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Escalation of patient care

Can an interactive training video help clinicians overcome behavioural barriers to the timely escalation of care for deteriorating patients?


Recognising the signs of patient deterioration is a vital clinical skill. The earlier deterioration is recognised, the more that can be done to provide the right care at the right time.


Timely escalation of care can also provide cost savings to the health system by reducing the need for the Medical Emergency Team (MET) to be called in, for example.


Despite being aware of the process and the benefits, healthcare professionals can find it difficult to initiate escalation of care conversations with senior staff due to behavioural barriers like fear of hierarchy, reservations about speaking up and pushback to escalation.


The aim of this trial was to explore the effectiveness of an interactive training video in reducing these barriers.

WHAT DID THE LITERATURE TELL US?

The first phase of this trial involved a Facilitated Dialogue with key stakeholders.


To ensure that participants had a good understanding of the issue – and what others around the world had done to address it – they were briefed with the results of a Rapid Evidence and Practice review (below).

WHAT'S LIKELY TO FIX THE PROBLEM?

From the Facilitated Forum Dialogue, participants drew the following conclusions on how to best approach the issue of patient-clinician communication in the escalation of patient deterioration.

WHAT DID WE DO?

We tested the effectiveness and feasibility of an interactive ‘choose-your-own-adventure’ training video at Austin Health and Eastern Health in Victoria. The video, developed by The Shannon Company, was designed to help clinicians gain experience navigating some of the key behavioural barriers to escalation of care conversations.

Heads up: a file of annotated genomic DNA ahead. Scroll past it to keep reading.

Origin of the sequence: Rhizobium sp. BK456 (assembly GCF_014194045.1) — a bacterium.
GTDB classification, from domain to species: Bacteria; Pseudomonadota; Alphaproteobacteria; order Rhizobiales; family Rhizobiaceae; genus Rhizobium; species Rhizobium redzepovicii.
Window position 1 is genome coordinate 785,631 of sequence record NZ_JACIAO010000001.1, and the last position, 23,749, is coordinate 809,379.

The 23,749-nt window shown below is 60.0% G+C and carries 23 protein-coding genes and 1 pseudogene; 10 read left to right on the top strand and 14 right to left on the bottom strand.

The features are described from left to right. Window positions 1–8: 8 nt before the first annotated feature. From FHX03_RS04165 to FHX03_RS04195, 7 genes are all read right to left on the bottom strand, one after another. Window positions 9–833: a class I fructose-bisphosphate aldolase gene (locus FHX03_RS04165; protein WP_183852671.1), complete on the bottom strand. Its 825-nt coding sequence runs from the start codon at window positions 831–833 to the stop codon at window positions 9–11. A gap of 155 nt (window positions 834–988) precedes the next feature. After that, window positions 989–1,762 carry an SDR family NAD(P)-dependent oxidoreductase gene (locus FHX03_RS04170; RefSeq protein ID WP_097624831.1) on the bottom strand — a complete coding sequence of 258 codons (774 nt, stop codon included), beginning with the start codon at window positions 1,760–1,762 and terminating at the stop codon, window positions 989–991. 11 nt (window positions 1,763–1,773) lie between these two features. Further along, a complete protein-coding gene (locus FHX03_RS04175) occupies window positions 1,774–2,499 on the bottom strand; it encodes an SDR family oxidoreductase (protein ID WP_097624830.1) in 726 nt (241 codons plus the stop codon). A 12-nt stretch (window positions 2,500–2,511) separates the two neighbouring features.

Participants were walked through five typical scenarios depicting escalation of care conversations between clinicians in the early stages of patient deterioration.


The five scenarios were associated with key moments for learning and acting, such as:



  1. Obtaining the right information from a range of sources when care may need to be escalated.

  2. Ensuring effective communication of critical information between team members.

  3. Ensuring communication of critical information is clear, concise and structured.

  4. Speaking up and discussing clinical concerns as they arise.

  5. Ensuring that respectful, closed-loop communication always occurs. 

For more information, visit the Trial Registration page on the Australian New Zealand Clinical Trials Registry HERE.

WHAT DID WE FIND?

After viewing the interactive training video, participating clinicians were slightly less reluctant – and more confident – about escalating care.


Small improvements were seen in the number of escalation of care conversations and the number of challenges experienced during these conversations.


However, these improvements did not reach statistical significance. The average number of MET calls made per day for the recruited wards at one site was significantly lower following training.


Clinicians reported that the training video was valuable for learning when and how to escalate care and in taking into account the perspective of other clinicians involved in escalating patient care.

MEDIA AND OTHER INFORMATION

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